Giovanni Pierluigi da Palestrina was born in the town of Palestrina, outside of Rome, between 1525 and 1526, and died February 2, 1594 in Rome. The Missa Papae Marcelli was published in 1567; the work was likely composed in the years before then. The score calls for a chorus of soprano, alto, tenor, and bass divided into six parts (with the addition of a second soprano part in the Agnus Dei II). These are the first San Francisco Symphony performances. Performance time: about seventeen minutes.
The Missa Papae Marcelli (Pope Marcellus Mass), composed in the late 1550s or early 1560s in memory of the short-reigned Pope Marcellus II, is considered the most famous of Giovanni Pierluigi da Palestrina’s more than one hundred Mass settings. The Mass’s popularity has endured, in part due to its perfect balance of form and feeling (a hallmark of the composer) but also to a legend that arose around the piece shortly after Palestrina’s death.
Palestrina is credited with “saving” church music after the Catholic Church’s Council of Trent (1545-63) decried liturgical music that was “lascivious or impure.” Among the offenses cited were masses and motets based on bawdy secular tunes and elaborate polyphonic writing that obscured the words of the Mass. In composing the Missa Papae Marcelli, Palestrina gave the Council what it wanted: clean, singable lines that allowed for clear declamation of the natural drama of the text. As a result, composers were allowed to continue to write polyphonic music and music was saved (or so the story goes). It seems unlikely that the Missa Papae Marcelli was written with the intent of saving music, but was rather the work of a career church musician who (like J.S. Bach) was willing to make a few minor adjustments to fit certain requirements because it was the sensible thing to do.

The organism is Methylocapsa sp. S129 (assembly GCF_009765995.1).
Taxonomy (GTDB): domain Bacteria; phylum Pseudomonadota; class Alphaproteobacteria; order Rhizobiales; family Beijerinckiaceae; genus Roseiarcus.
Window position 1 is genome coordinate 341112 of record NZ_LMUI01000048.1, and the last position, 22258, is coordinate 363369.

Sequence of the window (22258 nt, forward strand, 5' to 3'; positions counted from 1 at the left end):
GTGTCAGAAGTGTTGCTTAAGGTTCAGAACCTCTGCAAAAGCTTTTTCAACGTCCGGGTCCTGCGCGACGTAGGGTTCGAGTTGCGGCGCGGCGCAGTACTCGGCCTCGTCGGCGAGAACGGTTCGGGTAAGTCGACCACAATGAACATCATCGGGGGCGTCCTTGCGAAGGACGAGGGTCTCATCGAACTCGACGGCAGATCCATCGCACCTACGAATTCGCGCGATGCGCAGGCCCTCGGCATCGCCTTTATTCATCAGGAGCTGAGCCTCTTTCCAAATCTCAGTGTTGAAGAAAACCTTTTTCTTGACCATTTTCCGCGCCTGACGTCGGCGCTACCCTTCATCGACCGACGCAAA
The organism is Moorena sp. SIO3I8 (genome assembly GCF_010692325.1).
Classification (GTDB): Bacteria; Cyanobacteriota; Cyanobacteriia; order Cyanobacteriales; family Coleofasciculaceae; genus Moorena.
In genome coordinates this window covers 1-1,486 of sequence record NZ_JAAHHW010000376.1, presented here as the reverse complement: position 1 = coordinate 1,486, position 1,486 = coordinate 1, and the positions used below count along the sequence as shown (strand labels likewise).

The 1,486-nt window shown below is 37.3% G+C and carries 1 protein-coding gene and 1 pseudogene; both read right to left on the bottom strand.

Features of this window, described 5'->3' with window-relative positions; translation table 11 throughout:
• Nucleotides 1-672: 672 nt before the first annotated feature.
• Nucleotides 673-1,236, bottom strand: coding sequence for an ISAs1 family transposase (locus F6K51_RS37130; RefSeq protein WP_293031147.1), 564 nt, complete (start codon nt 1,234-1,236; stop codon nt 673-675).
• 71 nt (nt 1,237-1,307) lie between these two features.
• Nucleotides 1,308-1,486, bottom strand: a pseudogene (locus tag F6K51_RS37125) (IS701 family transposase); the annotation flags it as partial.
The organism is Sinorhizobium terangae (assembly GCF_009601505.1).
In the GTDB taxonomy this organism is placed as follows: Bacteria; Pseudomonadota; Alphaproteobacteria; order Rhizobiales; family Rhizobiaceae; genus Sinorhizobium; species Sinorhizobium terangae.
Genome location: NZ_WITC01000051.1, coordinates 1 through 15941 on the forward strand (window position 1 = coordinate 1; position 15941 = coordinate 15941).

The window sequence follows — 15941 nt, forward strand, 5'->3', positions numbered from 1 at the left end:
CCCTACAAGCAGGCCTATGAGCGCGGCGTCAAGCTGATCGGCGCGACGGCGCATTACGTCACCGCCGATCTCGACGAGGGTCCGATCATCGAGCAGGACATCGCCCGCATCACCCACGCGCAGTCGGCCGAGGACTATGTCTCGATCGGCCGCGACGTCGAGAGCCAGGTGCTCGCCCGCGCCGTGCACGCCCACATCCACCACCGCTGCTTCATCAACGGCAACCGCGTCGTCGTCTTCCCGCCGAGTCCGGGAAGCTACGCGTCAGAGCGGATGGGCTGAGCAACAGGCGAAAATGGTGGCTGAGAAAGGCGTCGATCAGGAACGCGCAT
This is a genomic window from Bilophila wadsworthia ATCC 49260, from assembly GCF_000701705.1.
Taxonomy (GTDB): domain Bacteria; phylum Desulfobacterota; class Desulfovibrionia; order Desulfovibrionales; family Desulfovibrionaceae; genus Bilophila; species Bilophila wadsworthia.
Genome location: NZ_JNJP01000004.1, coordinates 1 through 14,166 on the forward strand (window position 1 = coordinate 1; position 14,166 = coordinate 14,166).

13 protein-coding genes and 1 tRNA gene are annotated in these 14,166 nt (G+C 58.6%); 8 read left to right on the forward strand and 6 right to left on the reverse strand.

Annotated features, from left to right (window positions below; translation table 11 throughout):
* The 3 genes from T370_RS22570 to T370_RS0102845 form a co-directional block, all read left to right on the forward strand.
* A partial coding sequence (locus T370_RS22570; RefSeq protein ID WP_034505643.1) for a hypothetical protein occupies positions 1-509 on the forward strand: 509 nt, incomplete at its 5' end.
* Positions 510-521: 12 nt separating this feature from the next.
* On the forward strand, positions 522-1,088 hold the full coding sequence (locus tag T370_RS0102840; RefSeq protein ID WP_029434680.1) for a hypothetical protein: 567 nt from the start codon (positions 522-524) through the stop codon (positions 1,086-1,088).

Palestrina’s flexibility and skill as a composer is on display in the selections from the Missa Papae Marcelli heard this evening. Set for choir in six parts (soprano, alto, divided tenors and basses), Palestrina gives equal weight to each voice, resulting in a supremely balanced vocal texture. In the opening Kyrie eleison (Lord, have mercy), Palestrina weaves two simple melodic threads into a rich tapestry of cascading lines. In the Gloria, different groups of voices trade phrases antiphonally, before coming together in exalted tuttis on phrases such as gratias agimus tibi (we give thanks to you) and, later, Domine fili unigenite, Jesu Christe (O Lord, the only begotten Son, Jesus Christ). A more introspective section at Qui tollis peccata mundi (You who take away the sins of the world) provides dramatic contrast before launching into a joyous conclusion beginning at Quoniam tu solus sanctus (For you only are holy). The Agnus Dei is set in two sections. The first iteration of Agnus Dei recalls the melodic shape and feeling of the Kyrie while the second Agnus Dei introduces anadditional soprano part to the texture and explores all manner of canonic imitation as the work comes to a tranquil close.
More About the Music
Recordings: Simon Preston conducting the Choir of Westminster Abbey (Archiv) | Dennis Keene conducting Voices of Ascension (Delos) | Peter Philips conducting the Tallis Scholars (Gimell)
Reading: Lewis Lockwood’s critical edition of the score features extensive background, commentary, and analysis (W.W. Norton). | Palestrina and the German Romantic Imagination, by James Garratt (Cambridge University Press)